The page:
He adds that some Canadian credit unions have also successfully set up organizations like U.S. credit union service organizations that build resources to meet the second or third line of defense infrastructures. “Within some organizations, credit unions have come up with creative solutions to meet regulatory expectations, such as a tailored approach to credit adjudication that may be different than regulatory guidance but still meets the principles of what was expected.”

Chartering new credit unions. The creation of new credit unions in Canada has been rare, with stringent regulatory and capital requirements acting as barriers to entry. “While regulatory barriers make establishing new credit unions challenging, existing ones should seek ways to amplify their core mission while serving their communities,” notes Corbett. “However, diversification through the chartering of new entities in Canada might be a short-term solution, and credit unions should consider other ways to embody their vision. It includes finding new ways to collaborate and offering key technologies to serve members effectively in this modern era.” (Read about Ontario’s first new credit union in more than a decade: Lighthouse Credit Union.)

Bill Corbett, ACCD, CCD
Stabilization Central Credit Union
asset size — $42 million
A common pitfall for credit union leaders and boards is to become too internally focused, which results in diminished collaboration.

Moving Forward

Corbett stresses that Canadian credit unions continue to be a shining example of resilience in action. Still, there’s work to be done as they address the new challenges of 2024. 

He recommends a two-fold approach:

1. Cultivate the right leadership. Leaders with a collaborative mindset are essential—and the need for leaders with this mentality has never been greater, Corbett says. These leaders can either be seasoned professionals hired from outside the credit union system or talent recognized and cultivated from within. The key is to instill a system focus, emphasizing each credit union’s shared values and goals.

Corbett notes that leaders who energize and align their teams around collaboration can promote making meaningful partnerships across the industry—and credit unions should ensure their boards align with and support these efforts.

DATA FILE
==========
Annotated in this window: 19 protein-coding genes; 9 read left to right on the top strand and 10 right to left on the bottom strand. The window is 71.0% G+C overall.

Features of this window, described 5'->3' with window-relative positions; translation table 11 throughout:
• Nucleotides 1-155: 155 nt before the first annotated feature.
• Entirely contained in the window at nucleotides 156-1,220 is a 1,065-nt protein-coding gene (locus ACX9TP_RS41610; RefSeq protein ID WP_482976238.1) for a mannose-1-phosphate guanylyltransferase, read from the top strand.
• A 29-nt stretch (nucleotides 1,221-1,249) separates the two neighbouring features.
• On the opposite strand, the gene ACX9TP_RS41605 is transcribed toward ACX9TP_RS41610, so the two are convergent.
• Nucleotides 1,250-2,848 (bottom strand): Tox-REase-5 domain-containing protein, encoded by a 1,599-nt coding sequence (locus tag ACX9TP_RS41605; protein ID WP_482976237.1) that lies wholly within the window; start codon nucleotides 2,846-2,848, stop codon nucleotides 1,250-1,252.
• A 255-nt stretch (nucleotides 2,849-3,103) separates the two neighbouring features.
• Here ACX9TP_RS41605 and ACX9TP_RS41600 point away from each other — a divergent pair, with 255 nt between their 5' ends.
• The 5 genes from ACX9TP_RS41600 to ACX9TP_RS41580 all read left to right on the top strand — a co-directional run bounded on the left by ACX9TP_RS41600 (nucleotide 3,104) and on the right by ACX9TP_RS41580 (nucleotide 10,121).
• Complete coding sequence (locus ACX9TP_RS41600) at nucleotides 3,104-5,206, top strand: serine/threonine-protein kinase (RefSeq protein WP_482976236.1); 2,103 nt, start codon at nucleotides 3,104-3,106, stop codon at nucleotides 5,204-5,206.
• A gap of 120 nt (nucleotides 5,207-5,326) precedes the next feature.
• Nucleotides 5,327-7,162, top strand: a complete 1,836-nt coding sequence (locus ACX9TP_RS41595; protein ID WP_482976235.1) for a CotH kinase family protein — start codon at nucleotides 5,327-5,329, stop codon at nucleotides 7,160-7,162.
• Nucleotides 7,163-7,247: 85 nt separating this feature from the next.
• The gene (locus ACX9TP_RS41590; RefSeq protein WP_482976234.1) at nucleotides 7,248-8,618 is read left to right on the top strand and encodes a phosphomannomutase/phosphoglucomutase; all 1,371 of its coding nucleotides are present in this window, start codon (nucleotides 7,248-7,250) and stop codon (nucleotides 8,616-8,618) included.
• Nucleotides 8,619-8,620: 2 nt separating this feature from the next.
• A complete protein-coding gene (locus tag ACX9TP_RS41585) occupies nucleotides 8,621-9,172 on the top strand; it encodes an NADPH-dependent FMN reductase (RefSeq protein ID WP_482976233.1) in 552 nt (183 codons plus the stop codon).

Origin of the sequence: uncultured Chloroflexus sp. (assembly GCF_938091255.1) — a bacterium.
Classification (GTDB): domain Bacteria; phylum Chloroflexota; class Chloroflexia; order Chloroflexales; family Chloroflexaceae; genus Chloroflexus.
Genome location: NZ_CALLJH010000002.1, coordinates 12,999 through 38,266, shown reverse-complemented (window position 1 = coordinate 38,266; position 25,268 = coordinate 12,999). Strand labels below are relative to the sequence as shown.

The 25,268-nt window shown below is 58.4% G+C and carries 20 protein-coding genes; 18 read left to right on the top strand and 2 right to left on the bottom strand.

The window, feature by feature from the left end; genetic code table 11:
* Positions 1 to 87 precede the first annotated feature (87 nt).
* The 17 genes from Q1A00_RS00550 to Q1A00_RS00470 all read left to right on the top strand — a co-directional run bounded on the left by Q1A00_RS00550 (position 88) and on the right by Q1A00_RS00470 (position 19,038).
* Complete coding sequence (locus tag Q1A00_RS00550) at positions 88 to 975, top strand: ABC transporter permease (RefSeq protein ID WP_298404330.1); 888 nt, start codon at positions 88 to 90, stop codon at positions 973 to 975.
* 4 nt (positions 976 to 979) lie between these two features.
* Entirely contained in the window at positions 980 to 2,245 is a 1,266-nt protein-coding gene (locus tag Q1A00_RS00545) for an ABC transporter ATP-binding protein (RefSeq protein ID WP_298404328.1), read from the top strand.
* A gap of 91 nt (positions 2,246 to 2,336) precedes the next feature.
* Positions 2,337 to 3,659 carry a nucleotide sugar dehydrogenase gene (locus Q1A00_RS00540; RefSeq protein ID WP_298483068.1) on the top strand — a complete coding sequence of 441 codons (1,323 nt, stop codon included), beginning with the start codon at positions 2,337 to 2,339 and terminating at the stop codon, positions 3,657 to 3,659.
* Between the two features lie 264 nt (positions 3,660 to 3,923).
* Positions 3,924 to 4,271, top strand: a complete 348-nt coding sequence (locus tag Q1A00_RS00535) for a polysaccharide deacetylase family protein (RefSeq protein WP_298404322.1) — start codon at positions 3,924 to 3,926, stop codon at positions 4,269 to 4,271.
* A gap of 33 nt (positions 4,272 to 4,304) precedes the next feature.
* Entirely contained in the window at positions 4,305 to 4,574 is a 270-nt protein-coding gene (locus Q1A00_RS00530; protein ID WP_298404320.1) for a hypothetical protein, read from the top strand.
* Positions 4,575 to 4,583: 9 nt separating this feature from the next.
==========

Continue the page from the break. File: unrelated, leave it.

“For example, boards can challenge management on courses of action they’re proposing—and specifically ask if they’ve considered collaborative options or system solutions that may be available,” he says. “It’s also crucial to set the tone from the top. Is your board collaborating on governance practices, learning from other organizations, attending industry events, and bringing back insight for other board members and the organization? All can open the door for further collaboration.

2. Find common solutions. Collaborative approaches, including shared digital banking platforms, risk management processes and even HR or finance solutions can strengthen individual credit unions. In turn, aligning with these unified opportunities can amplify the capabilities of individual credit unions.

Bill Corbett, ACCD, CCD
Stabilization Central Credit Union
asset size — $42 million
While innovation is critical, maintaining the essence of what sets credit unions apart and their commitment to the community and members is essential.

Embracing Our Roots With Collaboration

Corbett notes that the heart of credit unions lies in their commitment to serving their members and communities. 

This “can mean finding collaborative solutions for the banking demands of members while preserving the core values and missions that differentiate credit unions,” he says. “While innovation is critical, maintaining the essence of what sets credit unions apart and their commitment to the community and members is essential.”

Corbett says that by building on their strengths and adapting to challenges, credit unions can continue to thrive and serve their communities effectively in 2024 and beyond. He quotes H.G. Wells as a final thought: “Credit unions must ‘Adapt or perish, now as ever, is nature’s inexorable imperative.’ Leaders who recognize this, focusing both inward and outward, will steer their institutions toward a resilient and prosperous future.”

Owner of Fab Prose & Professional Writing, Stephanie Schwenn Sebring assists credit unions, industry suppliers and any company wanting great content and a clear brand voice. Follow her on Twitter @fabprose.

Compass Subscription